About half of the U.S. population reports feeling lonely. It is a widespread phenomenon that some have referred to as a “loneliness epidemic.”
While platforms like Facebook and Instagram were designed to connect people and create a sense of community, some studies have shown social media use is linked to feelings of loneliness and isolation.
A 2017 study in the American Journal of Preventative Medicine surveyed young adults and reported that social media use may be associated with increased feelings of loneliness. The participants with the highest social media time usage were twice as likely to feel isolated, while those with the highest social media frequency usage were three times more likely to feel isolated.
Another study from the University of Pittsburgh found social media use was “significantly associated with increased depression” in a survey of young adults.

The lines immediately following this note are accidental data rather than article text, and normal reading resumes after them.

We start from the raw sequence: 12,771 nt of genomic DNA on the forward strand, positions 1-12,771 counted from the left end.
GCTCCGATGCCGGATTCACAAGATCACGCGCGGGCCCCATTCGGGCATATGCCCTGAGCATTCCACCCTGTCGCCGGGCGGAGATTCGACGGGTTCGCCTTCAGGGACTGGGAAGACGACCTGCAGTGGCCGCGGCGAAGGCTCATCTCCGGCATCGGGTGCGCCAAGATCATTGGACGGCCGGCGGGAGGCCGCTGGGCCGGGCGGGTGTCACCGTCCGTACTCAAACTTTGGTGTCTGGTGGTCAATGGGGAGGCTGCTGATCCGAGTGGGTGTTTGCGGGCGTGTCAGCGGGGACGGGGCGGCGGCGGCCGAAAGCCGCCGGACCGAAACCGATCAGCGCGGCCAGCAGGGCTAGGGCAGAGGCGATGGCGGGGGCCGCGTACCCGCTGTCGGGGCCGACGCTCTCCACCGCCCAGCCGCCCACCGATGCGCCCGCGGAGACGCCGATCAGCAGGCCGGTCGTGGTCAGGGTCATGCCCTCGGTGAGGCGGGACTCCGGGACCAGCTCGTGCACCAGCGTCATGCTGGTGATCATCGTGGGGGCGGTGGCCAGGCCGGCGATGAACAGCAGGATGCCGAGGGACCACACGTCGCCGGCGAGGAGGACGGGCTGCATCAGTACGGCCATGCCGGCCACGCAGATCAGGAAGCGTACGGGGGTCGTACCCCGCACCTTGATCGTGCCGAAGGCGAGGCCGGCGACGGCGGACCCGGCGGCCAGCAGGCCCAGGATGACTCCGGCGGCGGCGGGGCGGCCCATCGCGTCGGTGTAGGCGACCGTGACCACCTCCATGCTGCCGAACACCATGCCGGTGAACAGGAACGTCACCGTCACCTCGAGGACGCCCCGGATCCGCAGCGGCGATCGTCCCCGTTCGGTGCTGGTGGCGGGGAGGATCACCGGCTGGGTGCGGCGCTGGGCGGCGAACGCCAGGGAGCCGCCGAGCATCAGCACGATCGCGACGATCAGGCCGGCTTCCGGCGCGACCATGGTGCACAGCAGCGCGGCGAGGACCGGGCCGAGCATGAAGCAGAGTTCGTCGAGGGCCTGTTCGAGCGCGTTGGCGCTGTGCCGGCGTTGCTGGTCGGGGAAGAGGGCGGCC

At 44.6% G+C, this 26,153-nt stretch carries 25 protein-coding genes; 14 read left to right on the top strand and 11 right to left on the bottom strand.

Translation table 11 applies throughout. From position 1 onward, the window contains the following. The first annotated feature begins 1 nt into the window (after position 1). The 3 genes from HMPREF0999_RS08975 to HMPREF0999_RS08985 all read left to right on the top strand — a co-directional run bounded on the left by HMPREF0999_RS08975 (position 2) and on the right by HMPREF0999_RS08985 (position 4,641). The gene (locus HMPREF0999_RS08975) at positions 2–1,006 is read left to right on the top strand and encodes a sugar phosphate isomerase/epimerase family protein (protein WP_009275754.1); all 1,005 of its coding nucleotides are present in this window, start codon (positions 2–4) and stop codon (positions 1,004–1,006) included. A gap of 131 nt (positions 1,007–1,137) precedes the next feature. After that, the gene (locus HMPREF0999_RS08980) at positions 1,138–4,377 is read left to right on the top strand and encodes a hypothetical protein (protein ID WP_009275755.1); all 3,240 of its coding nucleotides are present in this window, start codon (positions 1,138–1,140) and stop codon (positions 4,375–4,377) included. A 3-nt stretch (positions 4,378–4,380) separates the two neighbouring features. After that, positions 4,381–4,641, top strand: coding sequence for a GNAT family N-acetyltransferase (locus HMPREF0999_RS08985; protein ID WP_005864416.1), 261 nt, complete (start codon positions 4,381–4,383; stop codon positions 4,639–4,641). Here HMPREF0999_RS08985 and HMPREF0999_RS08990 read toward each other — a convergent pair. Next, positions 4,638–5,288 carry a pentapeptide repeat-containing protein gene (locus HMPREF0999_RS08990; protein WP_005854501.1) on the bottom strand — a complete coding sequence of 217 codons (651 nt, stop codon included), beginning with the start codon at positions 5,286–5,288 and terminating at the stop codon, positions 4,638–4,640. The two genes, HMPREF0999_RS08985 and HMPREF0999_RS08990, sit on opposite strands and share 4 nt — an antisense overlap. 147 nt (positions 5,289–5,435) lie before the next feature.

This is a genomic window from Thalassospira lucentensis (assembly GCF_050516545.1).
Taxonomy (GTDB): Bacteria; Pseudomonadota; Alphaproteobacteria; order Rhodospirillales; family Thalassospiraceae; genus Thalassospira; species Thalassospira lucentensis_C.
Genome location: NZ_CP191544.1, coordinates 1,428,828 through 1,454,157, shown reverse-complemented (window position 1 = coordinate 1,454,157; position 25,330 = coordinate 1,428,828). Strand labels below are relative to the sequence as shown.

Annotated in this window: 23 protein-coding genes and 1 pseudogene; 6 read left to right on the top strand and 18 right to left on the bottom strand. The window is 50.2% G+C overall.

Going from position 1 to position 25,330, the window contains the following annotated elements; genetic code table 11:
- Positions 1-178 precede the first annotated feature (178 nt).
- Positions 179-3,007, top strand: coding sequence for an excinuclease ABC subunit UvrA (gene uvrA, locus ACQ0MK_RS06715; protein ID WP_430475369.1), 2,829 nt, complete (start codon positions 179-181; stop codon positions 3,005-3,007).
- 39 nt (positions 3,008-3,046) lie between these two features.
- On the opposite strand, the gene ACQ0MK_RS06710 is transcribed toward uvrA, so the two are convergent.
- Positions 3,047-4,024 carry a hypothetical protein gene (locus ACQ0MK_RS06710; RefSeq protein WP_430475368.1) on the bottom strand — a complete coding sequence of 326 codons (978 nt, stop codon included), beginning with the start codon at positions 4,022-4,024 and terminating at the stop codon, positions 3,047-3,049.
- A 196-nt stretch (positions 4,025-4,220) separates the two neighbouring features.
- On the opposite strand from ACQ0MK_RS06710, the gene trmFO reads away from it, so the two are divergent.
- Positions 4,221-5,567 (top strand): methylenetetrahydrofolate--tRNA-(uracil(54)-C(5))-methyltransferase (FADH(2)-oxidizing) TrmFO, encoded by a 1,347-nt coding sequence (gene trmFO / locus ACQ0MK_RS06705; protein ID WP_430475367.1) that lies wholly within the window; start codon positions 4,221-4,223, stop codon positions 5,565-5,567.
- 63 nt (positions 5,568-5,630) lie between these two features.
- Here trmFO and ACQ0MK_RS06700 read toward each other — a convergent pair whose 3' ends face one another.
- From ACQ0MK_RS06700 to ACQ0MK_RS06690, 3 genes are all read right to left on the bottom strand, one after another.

Finally, a study from the University of Pennsylvania reported that students who limited their use of Facebook, Instagram, and Snapchat to 30 minutes a day “showed significant reductions in loneliness and depression over three weeks compared to the control group.” The study suggests that “limiting social media use to approximately 30 minutes per day may lead to significant improvement in well-being.”
It is possible that loneliness and social media usage may be a chicken-and-egg situation. Does social media cause loneliness or are lonely people more likely to overuse social media? Studies like the three mentioned here may shine a clarifying light on those questions.